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Looking at upgrading my PC in light of my 4-year-old laptop's demise. I want a decent gaming rig, but I also want to keep some mobility.

I've never been one who much cares about running stuff on "extreme" graphics. As long as it plays smooth I'm usually okay. I've been paying tanks on the lowest possible settings for 4-5 years, for instance. I also don't have games I want enough to custom-build to, so general gaming performance is the main priority. WoT, WoWS, and maybe AW are the only ones i know I'm likely to play.  My planned budget was around $1000, but that's mostly a flexible guesstimate. I don't know enough to know what the price points are.

I also don't know whether real gaming laptops have become possible or not. Am I going to be better off putting my whole budget into a higher grade laptop?Or should I get a cheap laptop for my mobile non-gaming needs and then put the rest into a desktop? Are there any particular hardware or places I should look at to start off on either front? 

TIA.

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The only "gaming laptops" that are worth a damn for running games good enough are well over $3000.

$1000 should get you a decent desktop. There were some pretty good deals on newegg/amazon and online stores during blackfriday but unfortunately those are over now. However there still might be some deals right before christmas. I don't know your situation but considering you said you were using a laptop previously, you will need a monitor and keyboard as well if you didn't factor that in yet.

If you end up deciding getting a desktop and a laptop for mobility as well, the cheapest HP Stream 11 is a shitty laptop that can do browsing and stuff, but it comes with a free year of office 365 and 1tb of cloud storage for $200. I thought I recalled it being cheaper in the past but if you have use for office and cloud  storage, it boils down to the laptop being $100 and office and cloud storage being $100 so not too bad considering value.

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http://www.pcmag.com/article2/0,2817,2472500,00.asp

 

Razor thin gaming laptop that looks sexy and plays just as well.  I run WOT at maxed out settings at 40 to 50 fps.  The convenience of a laptop completely outweighs the power of a desktop for me.

 

EDIT:  I only payed $900 for it.  Shop around for it, you can get it even cheaper.  But you will NEED an SSD for it.

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7 hours ago, Folterknecht said:

Keyboard, mouse and TFT also included into 1000$?

 

edit:

somewhat portable gaming rig for 1000$

http://pcpartpicker.com/user/F0lterknecht/saved/vVrbt6

Ideally yeah, but like I said that's not a hard number. 

As for the mobility, if I go desktop I don't care if you could anchor a battleship with it. The portable option is mostly for running a trivia/music show, so even a compact desktop isn't going to cut it.  I'd thought about a tablet for that stuff instead, but I detest tablets.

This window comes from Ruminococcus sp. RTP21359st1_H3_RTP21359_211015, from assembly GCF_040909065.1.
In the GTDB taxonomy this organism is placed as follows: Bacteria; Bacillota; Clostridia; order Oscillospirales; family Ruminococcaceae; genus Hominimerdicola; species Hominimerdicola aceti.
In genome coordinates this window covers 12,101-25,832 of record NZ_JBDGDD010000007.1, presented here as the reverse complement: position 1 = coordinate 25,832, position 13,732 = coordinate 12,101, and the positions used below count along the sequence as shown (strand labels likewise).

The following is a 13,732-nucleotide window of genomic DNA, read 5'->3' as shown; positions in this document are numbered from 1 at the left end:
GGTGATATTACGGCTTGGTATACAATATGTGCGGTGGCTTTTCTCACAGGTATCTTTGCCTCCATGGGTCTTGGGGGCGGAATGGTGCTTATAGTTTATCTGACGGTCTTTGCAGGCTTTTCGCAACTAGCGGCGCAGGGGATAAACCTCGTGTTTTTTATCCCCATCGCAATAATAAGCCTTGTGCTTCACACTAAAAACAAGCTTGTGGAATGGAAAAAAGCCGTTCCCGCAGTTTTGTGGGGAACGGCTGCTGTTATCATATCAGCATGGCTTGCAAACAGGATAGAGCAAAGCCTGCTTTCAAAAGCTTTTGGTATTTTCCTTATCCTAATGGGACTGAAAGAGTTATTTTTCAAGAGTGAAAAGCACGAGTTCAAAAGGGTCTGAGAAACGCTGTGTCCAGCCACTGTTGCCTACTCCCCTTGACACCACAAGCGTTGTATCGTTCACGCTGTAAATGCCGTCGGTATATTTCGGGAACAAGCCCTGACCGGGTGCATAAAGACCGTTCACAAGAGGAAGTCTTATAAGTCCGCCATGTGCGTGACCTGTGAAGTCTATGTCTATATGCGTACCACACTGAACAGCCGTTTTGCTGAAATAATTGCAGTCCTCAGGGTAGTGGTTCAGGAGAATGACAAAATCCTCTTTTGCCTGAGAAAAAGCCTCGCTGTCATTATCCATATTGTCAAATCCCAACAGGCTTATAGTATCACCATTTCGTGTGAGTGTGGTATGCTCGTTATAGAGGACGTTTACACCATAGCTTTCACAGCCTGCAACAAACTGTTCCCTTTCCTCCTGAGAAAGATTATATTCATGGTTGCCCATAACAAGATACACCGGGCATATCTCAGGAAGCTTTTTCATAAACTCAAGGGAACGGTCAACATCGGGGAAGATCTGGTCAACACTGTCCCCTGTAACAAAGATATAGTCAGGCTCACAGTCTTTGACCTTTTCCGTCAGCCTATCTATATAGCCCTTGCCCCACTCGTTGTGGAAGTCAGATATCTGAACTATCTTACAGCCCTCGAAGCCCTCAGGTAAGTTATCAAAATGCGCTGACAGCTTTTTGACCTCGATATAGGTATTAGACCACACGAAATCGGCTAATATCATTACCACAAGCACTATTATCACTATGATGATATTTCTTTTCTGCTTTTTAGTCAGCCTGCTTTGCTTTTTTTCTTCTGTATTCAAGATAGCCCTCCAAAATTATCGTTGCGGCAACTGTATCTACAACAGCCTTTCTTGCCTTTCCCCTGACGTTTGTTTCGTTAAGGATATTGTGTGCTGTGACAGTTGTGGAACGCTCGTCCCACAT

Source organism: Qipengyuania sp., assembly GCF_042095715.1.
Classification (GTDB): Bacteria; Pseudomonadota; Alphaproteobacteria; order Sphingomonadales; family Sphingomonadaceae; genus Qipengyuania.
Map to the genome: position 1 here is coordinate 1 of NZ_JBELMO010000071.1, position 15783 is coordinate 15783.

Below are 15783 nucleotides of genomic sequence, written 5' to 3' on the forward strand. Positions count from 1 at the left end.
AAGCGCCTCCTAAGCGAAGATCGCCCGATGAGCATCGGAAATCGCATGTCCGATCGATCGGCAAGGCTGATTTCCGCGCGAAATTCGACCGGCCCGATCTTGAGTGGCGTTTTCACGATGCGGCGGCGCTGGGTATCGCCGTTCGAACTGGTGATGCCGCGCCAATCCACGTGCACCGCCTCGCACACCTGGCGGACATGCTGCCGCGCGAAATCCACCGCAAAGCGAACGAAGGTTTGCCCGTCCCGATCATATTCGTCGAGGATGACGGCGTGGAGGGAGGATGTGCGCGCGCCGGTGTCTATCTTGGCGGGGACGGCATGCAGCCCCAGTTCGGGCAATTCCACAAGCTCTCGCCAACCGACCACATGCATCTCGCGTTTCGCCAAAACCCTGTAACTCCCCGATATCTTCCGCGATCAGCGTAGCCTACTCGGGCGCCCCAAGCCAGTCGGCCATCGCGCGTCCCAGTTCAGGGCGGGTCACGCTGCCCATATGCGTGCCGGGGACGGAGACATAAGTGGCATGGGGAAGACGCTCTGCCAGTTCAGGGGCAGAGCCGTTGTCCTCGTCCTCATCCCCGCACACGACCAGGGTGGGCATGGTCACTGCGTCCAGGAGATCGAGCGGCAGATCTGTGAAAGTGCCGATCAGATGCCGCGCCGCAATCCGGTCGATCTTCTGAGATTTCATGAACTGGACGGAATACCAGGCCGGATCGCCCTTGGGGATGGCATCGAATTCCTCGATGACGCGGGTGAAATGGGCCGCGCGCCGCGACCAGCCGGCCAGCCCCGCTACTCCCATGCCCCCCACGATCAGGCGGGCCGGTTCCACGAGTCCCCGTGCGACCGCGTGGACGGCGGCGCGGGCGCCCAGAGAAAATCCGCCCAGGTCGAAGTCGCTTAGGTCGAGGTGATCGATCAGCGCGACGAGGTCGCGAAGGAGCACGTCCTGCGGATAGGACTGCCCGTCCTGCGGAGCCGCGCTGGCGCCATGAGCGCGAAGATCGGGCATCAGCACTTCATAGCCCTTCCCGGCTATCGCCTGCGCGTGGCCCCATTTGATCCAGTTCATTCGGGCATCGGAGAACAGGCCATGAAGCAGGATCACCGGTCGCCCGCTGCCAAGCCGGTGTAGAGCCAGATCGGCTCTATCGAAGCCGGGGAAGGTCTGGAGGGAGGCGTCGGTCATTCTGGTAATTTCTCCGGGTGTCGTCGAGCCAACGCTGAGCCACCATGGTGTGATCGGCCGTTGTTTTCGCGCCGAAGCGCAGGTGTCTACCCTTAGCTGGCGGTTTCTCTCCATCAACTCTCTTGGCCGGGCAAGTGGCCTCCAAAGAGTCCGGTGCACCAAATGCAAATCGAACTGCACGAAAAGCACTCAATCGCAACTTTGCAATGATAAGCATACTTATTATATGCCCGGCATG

I'll take a look at that build when I get home. Should give me a good benchmark to start with, thanks. 

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You could build pretty easily for under $1k.  I just built my daughter a pc, for about $600 total but I did already have a monitor and the gpu.  

The list that Folterknecht listed is solid but what I did was ran an AMD cpu saving a little more over the Intel and then went with a larger SSD avoiding the need for an HD at all.  Price comes out pretty much the same with one less moving part and a quicker system due to the SSD (from what I've found). 500gb should be plenty to hold windows and a ton of games.  Beauty is, you can always add another SSD if you need to.  I also use an external CD/DVD so I can USB it to my pc, my wife's laptop or daughter's pc.  Way more handy than an internal CD/DVD drive IMHO.

 

500gb Samsung evo for $150 - love mine and the evo is by far the best SSD line out there

http://www.newegg.com/Product/Product.aspx?Item=N82E16820147373

 

AMD fx8350 for $169 - I have this cpu and it is a beast

http://www.newegg.com/Product/Product.aspx?Item=N82E16819113284

 

 

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@Folterknecht (or anybody else knowledgeable)

Okay, tell me everything wrong with this build: http://pcpartpicker.com/p/FVBbmG

Where can I shave some cost without hurting myself? Where can I shave cost while only hurting myself a little?

And what's the practical difference between that and something like this: http://pcpartpicker.com/guide/DjNnTW/the-1080p-standard-650-700

Thanks

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4 hours ago, BoilerBandsman said:

@Folterknecht (or anybody else knowledgeable)

Okay, tell me everything wrong with this build: http://pcpartpicker.com/p/FVBbmG

Where can I shave some cost without hurting myself? Where can I shave cost while only hurting myself a little?

And what's the practical difference between that and something like this: http://pcpartpicker.com/guide/DjNnTW/the-1080p-standard-650-700

Thanks

First, use the forums at pcpartpicker for opinions on this build list.  Be sure to provide what you'll be using it for now and potentially in near term.

Also - use slickdeals.net for pricing.  While pcpartpicker is really good, they don't show fry's or tigerdirect or jet.com (all places where I got sick deals last month on components, e.g., 2x4GB Crucial Ballistix Sport XT for $29.99; 5TB external drive for $88; 4690K for $159; etc.

CPU - low clock speed, but, being skylake, prolly more efficient.  Low clock speed might hurt Wot performance.  I bought an i5-4690k with a base 3.6 clock and can be overclocked to 4.something.  Got it for $159 after BF sales, though it's usually $200+.  That 3.2 clock, though...eek, but I'm unfamiliar with the skylakes.

Mobo - solid choice. I also have an Asrock board.

RAM - good brand, compatible.